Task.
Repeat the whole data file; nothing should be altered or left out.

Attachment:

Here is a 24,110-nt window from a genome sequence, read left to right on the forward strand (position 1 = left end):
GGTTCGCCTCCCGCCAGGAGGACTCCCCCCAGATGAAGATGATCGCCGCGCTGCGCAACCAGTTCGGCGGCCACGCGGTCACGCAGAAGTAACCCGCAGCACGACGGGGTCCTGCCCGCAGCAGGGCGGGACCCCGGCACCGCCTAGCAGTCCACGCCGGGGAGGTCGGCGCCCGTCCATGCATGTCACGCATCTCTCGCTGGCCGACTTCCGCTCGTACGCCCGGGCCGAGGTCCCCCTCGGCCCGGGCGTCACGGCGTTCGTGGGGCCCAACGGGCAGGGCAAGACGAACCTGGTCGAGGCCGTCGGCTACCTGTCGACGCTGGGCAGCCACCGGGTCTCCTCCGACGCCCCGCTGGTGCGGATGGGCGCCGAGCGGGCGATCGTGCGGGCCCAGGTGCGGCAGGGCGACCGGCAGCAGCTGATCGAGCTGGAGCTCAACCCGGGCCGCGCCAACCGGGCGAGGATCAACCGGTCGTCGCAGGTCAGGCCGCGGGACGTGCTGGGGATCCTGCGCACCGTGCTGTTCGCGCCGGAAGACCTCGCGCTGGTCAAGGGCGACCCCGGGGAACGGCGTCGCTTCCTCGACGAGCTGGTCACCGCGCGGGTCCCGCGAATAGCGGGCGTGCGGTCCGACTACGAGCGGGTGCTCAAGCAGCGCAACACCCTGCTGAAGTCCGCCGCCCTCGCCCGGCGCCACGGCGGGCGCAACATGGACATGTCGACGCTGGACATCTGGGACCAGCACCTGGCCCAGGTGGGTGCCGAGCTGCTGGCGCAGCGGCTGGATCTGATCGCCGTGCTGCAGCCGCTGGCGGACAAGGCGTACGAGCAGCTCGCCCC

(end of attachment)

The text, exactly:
Here is a 24,110-nt window from a genome sequence, read left to right on the forward strand (position 1 = left end):
GGTTCGCCTCCCGCCAGGAGGACTCCCCCCAGATGAAGATGATCGCCGCGCTGCGCAACCAGTTCGGCGGCCACGCGGTCACGCAGAAGTAACCCGCAGCACGACGGGGTCCTGCCCGCAGCAGGGCGGGACCCCGGCACCGCCTAGCAGTCCACGCCGGGGAGGTCGGCGCCCGTCCATGCATGTCACGCATCTCTCGCTGGCCGACTTCCGCTCGTACGCCCGGGCCGAGGTCCCCCTCGGCCCGGGCGTCACGGCGTTCGTGGGGCCCAACGGGCAGGGCAAGACGAACCTGGTCGAGGCCGTCGGCTACCTGTCGACGCTGGGCAGCCACCGGGTCTCCTCCGACGCCCCGCTGGTGCGGATGGGCGCCGAGCGGGCGATCGTGCGGGCCCAGGTGCGGCAGGGCGACCGGCAGCAGCTGATCGAGCTGGAGCTCAACCCGGGCCGCGCCAACCGGGCGAGGATCAACCGGTCGTCGCAGGTCAGGCCGCGGGACGTGCTGGGGATCCTGCGCACCGTGCTGTTCGCGCCGGAAGACCTCGCGCTGGTCAAGGGCGACCCCGGGGAACGGCGTCGCTTCCTCGACGAGCTGGTCACCGCGCGGGTCCCGCGAATAGCGGGCGTGCGGTCCGACTACGAGCGGGTGCTCAAGCAGCGCAACACCCTGCTGAAGTCCGCCGCCCTCGCCCGGCGCCACGGCGGGCGCAACATGGACATGTCGACGCTGGACATCTGGGACCAGCACCTGGCCCAGGTGGGTGCCGAGCTGCTGGCGCAGCGGCTGGATCTGATCGCCGTGCTGCAGCCGCTGGCGGACAAGGCGTACGAGCAGCTCGCCCC